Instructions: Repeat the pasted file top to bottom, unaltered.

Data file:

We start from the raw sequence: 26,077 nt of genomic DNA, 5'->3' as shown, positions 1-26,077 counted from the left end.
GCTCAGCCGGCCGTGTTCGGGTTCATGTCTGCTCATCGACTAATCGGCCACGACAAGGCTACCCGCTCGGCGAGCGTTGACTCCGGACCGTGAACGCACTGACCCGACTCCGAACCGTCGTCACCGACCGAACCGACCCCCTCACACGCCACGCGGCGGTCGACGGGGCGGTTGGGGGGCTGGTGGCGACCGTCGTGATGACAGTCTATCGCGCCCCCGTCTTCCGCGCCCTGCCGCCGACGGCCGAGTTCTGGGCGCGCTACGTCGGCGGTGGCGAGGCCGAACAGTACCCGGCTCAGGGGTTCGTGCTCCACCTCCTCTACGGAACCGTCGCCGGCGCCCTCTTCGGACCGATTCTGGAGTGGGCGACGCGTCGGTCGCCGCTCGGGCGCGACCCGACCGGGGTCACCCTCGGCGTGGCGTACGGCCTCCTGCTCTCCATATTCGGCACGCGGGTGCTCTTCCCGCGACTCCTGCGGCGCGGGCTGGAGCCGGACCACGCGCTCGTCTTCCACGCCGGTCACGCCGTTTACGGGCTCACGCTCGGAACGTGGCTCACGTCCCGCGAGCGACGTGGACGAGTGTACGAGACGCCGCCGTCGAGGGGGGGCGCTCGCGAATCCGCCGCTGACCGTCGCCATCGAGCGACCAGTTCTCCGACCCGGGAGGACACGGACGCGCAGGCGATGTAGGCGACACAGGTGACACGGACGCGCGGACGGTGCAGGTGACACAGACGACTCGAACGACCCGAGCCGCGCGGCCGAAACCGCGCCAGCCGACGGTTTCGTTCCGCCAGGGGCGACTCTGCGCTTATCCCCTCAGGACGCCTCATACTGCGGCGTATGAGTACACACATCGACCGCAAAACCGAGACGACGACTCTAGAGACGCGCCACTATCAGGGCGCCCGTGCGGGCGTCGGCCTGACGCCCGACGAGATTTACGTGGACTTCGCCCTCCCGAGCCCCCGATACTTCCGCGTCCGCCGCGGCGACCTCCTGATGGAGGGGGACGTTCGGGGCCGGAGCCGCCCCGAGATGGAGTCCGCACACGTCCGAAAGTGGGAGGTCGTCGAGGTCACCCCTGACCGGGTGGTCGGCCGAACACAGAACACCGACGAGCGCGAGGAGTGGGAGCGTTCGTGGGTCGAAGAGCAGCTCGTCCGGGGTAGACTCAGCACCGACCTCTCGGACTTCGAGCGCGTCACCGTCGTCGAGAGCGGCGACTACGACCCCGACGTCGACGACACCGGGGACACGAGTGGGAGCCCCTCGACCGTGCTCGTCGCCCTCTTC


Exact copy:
We start from the raw sequence: 26,077 nt of genomic DNA, 5'->3' as shown, positions 1-26,077 counted from the left end.
GCTCAGCCGGCCGTGTTCGGGTTCATGTCTGCTCATCGACTAATCGGCCACGACAAGGCTACCCGCTCGGCGAGCGTTGACTCCGGACCGTGAACGCACTGACCCGACTCCGAACCGTCGTCACCGACCGAACCGACCCCCTCACACGCCACGCGGCGGTCGACGGGGCGGTTGGGGGGCTGGTGGCGACCGTCGTGATGACAGTCTATCGCGCCCCCGTCTTCCGCGCCCTGCCGCCGACGGCCGAGTTCTGGGCGCGCTACGTCGGCGGTGGCGAGGCCGAACAGTACCCGGCTCAGGGGTTCGTGCTCCACCTCCTCTACGGAACCGTCGCCGGCGCCCTCTTCGGACCGATTCTGGAGTGGGCGACGCGTCGGTCGCCGCTCGGGCGCGACCCGACCGGGGTCACCCTCGGCGTGGCGTACGGCCTCCTGCTCTCCATATTCGGCACGCGGGTGCTCTTCCCGCGACTCCTGCGGCGCGGGCTGGAGCCGGACCACGCGCTCGTCTTCCACGCCGGTCACGCCGTTTACGGGCTCACGCTCGGAACGTGGCTCACGTCCCGCGAGCGACGTGGACGAGTGTACGAGACGCCGCCGTCGAGGGGGGGCGCTCGCGAATCCGCCGCTGACCGTCGCCATCGAGCGACCAGTTCTCCGACCCGGGAGGACACGGACGCGCAGGCGATGTAGGCGACACAGGTGACACGGACGCGCGGACGGTGCAGGTGACACAGACGACTCGAACGACCCGAGCCGCGCGGCCGAAACCGCGCCAGCCGACGGTTTCGTTCCGCCAGGGGCGACTCTGCGCTTATCCCCTCAGGACGCCTCATACTGCGGCGTATGAGTACACACATCGACCGCAAAACCGAGACGACGACTCTAGAGACGCGCCACTATCAGGGCGCCCGTGCGGGCGTCGGCCTGACGCCCGACGAGATTTACGTGGACTTCGCCCTCCCGAGCCCCCGATACTTCCGCGTCCGCCGCGGCGACCTCCTGATGGAGGGGGACGTTCGGGGCCGGAGCCGCCCCGAGATGGAGTCCGCACACGTCCGAAAGTGGGAGGTCGTCGAGGTCACCCCTGACCGGGTGGTCGGCCGAACACAGAACACCGACGAGCGCGAGGAGTGGGAGCGTTCGTGGGTCGAAGAGCAGCTCGTCCGGGGTAGACTCAGCACCGACCTCTCGGACTTCGAGCGCGTCACCGTCGTCGAGAGCGGCGACTACGACCCCGACGTCGACGACACCGGGGACACGAGTGGGAGCCCCTCGACCGTGCTCGTCGCCCTCTTC